A warming climate is likely to drive species to higher, cooler altitudes. A new study highlights a less obvious, yet crucial way in which their new habitat could differ from the one they leave behind.
Mountains are home to many living species, with biodiversity typically peaking at mid-altitudes. Scientists have long struggled to explain why this is the case, invoking factors such as low temperatures at high elevations or human disturbance further down.
According to new research, mid-altitudes host the largest number of species because the size and the connectedness of similar habitats are greatest there. One implication of their findings, presented in the Proceedings of the National Academy of Sciences, is that moving to higher elevations to adapt to a warming climate could drive species into habitats with a whole different set of spatial properties.
Many factors determine the number species that can co-exist on a patch of land. Large areas with similar properties typically host more species than small ones. And their biodiversity can be increased further if many similar habitats are connected.
In mountainous terrain, other factors come into play, such as temperature, biological productivity, and exposition. By transposing the findings from flat land to mountainous terrain, a team of researchers from across Switzerland has found a new way to explain the observation that biodiversity in mountainous terrain tends to peak at mid-altitudes.
“In mountainous terrain, peaks and valleys are isolated habitats, like islands in the ocean, whereas mid-elevation sites form well-connected patches,” explains Enrico Bertuzzo, a researcher at the Ecohydrology Lab at EPFL and first author of the study. “Given that habitat area and connectivity foster biodiversity, whereas isolation favors the dominance of few species, we hypothesized that topography itself could be playing a key role in regulating how biodiversity varies with elevation.”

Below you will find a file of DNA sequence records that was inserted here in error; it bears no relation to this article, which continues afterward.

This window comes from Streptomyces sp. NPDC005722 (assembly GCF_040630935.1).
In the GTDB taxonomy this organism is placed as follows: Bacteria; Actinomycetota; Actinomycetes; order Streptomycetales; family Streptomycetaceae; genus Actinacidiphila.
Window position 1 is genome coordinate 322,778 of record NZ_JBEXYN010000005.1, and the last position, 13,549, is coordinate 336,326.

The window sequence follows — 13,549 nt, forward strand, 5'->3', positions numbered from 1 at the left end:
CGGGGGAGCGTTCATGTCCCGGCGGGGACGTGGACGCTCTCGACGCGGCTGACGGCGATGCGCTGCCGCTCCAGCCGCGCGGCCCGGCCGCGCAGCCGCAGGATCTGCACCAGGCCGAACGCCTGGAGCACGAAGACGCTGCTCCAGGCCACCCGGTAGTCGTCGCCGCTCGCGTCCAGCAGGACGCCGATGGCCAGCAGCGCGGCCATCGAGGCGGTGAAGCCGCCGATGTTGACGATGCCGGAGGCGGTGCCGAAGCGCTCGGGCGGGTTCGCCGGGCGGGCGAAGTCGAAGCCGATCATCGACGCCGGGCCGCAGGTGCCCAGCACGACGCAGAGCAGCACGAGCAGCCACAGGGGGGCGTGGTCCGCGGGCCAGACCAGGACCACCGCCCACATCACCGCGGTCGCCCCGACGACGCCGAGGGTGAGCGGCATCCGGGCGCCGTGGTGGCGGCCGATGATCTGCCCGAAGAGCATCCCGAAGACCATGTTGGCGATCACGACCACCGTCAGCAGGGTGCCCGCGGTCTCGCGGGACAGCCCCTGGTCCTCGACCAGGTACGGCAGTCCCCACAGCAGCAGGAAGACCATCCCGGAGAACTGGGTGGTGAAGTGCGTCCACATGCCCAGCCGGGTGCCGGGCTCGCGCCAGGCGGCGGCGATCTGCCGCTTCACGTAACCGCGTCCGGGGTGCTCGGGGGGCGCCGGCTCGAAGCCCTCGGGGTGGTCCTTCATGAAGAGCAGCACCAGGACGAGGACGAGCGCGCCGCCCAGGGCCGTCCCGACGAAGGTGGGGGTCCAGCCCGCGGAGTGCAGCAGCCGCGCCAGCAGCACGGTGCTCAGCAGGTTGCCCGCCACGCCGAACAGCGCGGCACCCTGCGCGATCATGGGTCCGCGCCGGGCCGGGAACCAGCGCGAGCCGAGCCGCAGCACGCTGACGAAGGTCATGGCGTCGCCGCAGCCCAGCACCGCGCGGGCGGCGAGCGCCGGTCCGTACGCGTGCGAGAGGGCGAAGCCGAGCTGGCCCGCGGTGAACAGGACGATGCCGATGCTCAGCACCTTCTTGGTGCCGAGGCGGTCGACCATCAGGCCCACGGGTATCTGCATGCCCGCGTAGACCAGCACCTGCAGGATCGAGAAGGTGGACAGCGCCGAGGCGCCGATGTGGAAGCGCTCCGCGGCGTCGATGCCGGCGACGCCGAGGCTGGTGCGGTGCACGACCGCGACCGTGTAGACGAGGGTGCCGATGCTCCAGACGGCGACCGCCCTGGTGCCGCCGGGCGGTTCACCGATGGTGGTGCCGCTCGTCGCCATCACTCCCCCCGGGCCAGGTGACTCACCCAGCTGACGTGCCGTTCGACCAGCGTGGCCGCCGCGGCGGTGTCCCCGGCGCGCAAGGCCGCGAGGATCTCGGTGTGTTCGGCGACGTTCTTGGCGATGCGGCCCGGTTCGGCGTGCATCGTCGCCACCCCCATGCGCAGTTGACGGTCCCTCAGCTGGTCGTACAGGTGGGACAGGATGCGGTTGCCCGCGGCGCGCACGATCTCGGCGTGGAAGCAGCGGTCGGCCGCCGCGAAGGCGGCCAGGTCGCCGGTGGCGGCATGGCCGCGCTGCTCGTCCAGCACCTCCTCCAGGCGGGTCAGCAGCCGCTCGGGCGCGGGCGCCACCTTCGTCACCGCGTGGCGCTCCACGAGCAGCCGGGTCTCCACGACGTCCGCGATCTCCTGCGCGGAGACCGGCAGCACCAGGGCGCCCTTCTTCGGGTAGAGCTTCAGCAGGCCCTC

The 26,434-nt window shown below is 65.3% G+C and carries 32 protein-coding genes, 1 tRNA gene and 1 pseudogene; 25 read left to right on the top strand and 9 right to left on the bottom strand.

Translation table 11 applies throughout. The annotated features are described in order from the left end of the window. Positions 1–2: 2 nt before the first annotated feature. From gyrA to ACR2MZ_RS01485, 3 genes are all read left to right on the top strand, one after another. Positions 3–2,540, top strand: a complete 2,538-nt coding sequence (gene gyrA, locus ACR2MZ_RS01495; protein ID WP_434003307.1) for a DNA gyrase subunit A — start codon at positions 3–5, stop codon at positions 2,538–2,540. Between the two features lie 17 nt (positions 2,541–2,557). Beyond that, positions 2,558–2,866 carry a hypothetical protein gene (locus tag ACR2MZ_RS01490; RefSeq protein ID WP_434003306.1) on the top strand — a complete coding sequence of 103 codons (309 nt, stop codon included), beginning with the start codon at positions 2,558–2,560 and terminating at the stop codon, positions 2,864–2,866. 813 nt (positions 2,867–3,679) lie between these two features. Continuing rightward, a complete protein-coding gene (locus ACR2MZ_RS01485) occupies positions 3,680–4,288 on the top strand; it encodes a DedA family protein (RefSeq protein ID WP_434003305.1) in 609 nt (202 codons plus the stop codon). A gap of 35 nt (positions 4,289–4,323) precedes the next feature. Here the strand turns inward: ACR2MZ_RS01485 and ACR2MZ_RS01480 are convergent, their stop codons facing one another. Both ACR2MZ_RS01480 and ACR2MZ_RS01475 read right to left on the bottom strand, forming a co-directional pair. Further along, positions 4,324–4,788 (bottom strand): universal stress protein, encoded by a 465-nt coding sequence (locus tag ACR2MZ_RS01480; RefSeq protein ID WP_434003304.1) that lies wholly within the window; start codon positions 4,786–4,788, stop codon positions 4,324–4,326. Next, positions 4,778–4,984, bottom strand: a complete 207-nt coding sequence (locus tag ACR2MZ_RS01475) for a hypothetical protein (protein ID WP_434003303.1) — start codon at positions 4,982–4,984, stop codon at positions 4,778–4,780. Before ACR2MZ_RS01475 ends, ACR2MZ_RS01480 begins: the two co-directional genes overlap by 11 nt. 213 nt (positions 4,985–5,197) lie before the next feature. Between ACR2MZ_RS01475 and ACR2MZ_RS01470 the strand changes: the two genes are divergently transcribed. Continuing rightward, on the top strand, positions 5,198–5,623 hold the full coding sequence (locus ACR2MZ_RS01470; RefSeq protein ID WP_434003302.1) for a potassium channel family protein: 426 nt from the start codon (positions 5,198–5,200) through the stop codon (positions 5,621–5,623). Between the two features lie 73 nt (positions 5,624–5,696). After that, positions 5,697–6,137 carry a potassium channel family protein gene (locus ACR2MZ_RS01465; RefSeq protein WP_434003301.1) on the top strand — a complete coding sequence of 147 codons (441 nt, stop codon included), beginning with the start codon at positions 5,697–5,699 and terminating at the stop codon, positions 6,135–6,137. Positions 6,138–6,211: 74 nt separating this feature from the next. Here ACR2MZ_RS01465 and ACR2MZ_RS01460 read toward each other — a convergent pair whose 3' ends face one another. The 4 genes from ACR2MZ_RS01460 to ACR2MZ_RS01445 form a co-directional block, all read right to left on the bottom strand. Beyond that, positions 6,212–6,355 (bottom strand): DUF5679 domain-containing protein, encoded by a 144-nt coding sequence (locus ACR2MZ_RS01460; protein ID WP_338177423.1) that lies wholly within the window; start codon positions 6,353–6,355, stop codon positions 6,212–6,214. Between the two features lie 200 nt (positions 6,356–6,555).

Biodiversity is often studied on idealized cone-shaped mountains, where similar habitats are assumed to be found at similar altitudes. In this case, habitats get smaller with increasing altitude, and their species richness is predicted to decrease, leading biodiversity to peak at foot of the cone and steadily decrease with elevation. Instead, Bertuzzo and his coauthors took a more laborious approach.
“Rather than simplifying mountainous terrain to perfect cones or regular hills, our starting point was to consider it in all of its complexity,” explains Florian Altermatt from the Institute of Evolutionary Biology and Environmental Studies at the University of Zurich.
To test their intuition that the very structure a landscape can shape biodiversity patterns, Bertuzzo and his coauthors let loose a large number of virtual species on a mountainous terrain in a computer simulation. Each virtual species was assigned an optimal altitude at which it could thrive, and these altitudes were distributed uniformly across all the elevations considered. When the researchers let the virtual species compete for habitats on landscapes modeled on real-life ones, their simulations confirmed their intuition: topography alone was enough to explain biodiversity patterns observed in nature.
“Other factors, like temperature, productivity, etc., are obviously also important, but they inevitably act on top of the unavoidable effect provided by the landscape structure,“ says Altermatt.
These findings are of particular relevance in a warming world. “Understanding the relation between elevation and biodiversity is crucial to predict how the distribution of species will change in response to climate change,” says Bertuzzo.
“Warmer temperatures will cause species' niches to shift upwards. The same ecological community will therefore move up the mountain, where it will find a different spatial composition, both in terms of available area and connectivity. Our findings underscore the importance of considering these factors to predict future changes.”